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Börsch-Supan, Axel H.; Winter, Joachim (2001): Population Aging, Savings Behavior and Capital Markets. NBER Working paper, 8561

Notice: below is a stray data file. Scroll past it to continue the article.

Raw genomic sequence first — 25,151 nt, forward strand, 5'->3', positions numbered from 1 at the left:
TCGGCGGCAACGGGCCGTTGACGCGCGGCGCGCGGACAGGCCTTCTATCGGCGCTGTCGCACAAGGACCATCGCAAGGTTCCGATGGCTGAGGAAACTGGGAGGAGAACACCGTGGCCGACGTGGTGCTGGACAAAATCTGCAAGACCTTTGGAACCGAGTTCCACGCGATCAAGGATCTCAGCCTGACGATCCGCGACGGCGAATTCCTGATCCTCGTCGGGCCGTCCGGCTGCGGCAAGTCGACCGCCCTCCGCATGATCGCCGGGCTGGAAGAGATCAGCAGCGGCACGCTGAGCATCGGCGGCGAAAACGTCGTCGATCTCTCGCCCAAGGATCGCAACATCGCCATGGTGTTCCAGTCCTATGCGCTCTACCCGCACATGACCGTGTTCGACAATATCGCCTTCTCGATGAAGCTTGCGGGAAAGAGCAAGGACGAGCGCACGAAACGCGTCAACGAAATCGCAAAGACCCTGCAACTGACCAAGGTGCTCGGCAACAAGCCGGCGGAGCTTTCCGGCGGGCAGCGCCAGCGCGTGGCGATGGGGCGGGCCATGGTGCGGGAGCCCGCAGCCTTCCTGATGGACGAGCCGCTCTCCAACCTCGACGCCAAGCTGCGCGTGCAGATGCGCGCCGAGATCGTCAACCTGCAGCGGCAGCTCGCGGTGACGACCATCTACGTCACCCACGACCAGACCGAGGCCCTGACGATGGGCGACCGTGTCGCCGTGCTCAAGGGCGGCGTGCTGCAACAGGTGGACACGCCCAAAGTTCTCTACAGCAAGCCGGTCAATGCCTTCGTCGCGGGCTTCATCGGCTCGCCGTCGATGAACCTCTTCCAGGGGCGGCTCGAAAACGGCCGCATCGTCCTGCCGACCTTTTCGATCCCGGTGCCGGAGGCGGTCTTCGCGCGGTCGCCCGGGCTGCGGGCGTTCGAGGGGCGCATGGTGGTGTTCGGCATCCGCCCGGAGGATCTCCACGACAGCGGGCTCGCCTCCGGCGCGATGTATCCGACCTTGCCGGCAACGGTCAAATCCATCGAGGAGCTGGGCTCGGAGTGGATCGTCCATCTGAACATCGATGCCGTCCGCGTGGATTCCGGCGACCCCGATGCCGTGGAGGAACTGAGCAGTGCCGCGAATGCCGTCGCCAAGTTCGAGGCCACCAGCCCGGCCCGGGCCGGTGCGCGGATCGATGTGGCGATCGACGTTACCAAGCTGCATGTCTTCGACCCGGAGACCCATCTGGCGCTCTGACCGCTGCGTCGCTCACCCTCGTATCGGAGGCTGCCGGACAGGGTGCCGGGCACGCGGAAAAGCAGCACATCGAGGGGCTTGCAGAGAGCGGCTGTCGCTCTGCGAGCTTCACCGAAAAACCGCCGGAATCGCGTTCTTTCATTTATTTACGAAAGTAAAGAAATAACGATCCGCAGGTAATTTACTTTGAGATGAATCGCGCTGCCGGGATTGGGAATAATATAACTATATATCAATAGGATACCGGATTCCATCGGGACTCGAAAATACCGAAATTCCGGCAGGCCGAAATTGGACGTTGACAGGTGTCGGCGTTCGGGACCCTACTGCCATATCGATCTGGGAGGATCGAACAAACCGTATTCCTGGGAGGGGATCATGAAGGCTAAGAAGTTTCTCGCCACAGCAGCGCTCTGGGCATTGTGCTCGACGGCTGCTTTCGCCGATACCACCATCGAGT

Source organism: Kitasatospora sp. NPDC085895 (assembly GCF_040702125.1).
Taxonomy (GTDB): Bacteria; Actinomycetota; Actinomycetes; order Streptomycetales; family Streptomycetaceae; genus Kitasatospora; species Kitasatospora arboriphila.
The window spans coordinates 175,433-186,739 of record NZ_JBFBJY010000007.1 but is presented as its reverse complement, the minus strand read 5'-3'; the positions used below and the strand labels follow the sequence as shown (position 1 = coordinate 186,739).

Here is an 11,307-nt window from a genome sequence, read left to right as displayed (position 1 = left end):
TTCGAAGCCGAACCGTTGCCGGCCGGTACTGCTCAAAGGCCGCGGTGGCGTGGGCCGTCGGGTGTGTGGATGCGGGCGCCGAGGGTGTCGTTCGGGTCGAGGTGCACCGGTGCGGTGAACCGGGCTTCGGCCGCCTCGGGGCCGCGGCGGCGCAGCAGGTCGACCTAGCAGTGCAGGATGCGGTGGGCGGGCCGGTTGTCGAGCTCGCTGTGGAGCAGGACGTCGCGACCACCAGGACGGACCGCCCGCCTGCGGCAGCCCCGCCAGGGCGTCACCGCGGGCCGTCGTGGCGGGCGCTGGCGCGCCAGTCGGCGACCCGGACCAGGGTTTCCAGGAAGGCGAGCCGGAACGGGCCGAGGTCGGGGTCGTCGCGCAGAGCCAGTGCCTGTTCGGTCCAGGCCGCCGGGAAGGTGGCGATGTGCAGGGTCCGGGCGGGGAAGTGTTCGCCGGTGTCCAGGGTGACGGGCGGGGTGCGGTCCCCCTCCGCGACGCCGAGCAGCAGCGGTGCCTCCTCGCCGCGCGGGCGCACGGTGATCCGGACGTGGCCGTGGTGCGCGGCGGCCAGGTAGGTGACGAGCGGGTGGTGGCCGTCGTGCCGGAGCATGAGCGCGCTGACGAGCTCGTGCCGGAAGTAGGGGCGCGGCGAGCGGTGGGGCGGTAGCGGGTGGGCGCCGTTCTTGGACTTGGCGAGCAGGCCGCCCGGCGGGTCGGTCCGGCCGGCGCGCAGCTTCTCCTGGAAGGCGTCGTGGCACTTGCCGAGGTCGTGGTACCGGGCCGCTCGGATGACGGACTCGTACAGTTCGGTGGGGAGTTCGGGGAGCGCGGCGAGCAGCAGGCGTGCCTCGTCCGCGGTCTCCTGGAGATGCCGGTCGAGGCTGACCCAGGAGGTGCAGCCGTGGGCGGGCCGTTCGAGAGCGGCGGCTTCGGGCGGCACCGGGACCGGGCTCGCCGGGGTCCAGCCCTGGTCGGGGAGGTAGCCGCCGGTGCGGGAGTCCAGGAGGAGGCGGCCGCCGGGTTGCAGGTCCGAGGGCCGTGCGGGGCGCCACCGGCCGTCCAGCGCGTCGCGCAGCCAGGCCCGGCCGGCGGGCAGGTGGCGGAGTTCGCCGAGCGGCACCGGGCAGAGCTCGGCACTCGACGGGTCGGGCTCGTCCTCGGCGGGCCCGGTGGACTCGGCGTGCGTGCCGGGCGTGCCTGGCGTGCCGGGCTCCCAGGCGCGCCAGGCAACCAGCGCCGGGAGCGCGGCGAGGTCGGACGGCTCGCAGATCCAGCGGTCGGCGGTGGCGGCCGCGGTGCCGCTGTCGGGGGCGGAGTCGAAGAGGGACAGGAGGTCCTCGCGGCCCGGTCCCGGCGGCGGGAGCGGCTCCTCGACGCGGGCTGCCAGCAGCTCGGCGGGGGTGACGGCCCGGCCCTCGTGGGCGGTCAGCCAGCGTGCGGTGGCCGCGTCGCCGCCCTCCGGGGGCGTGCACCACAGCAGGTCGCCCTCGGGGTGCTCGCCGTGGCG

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Population aging is just beginning to hit the industrialized countries in full force, and it will have a tremendous impact on capital markets. In this paper, we argue that the capital market effects of population aging are particularly strong in continental European economies such as Germany, France, and Italy, with their large and ailing pay-as-you-go public pension systems, relatively thin capital markets, and poor capital performance. The younger generations in these countries are quite aware of the need to provide for more retirement income through own private saving, and these effects will be accentuated by fundamental pension reforms that aim at more pre-funding. Population aging changes households’ savings behavior and portfolio composition, and much more assets will be invested on the stock market. Capital markets will grow in size, and active institutional investors such as pension funds will become more important in continental European countries. These changes are likely to have beneficial side effects in terms of improved capital efficiency, total factor productivity, and growth. Looking at the effects of population aging on savings behavior and capital markets therefore adds a new dimension to the continuing debate about advantages and disadvantages of pay-as-you-go and fully funded pension systems.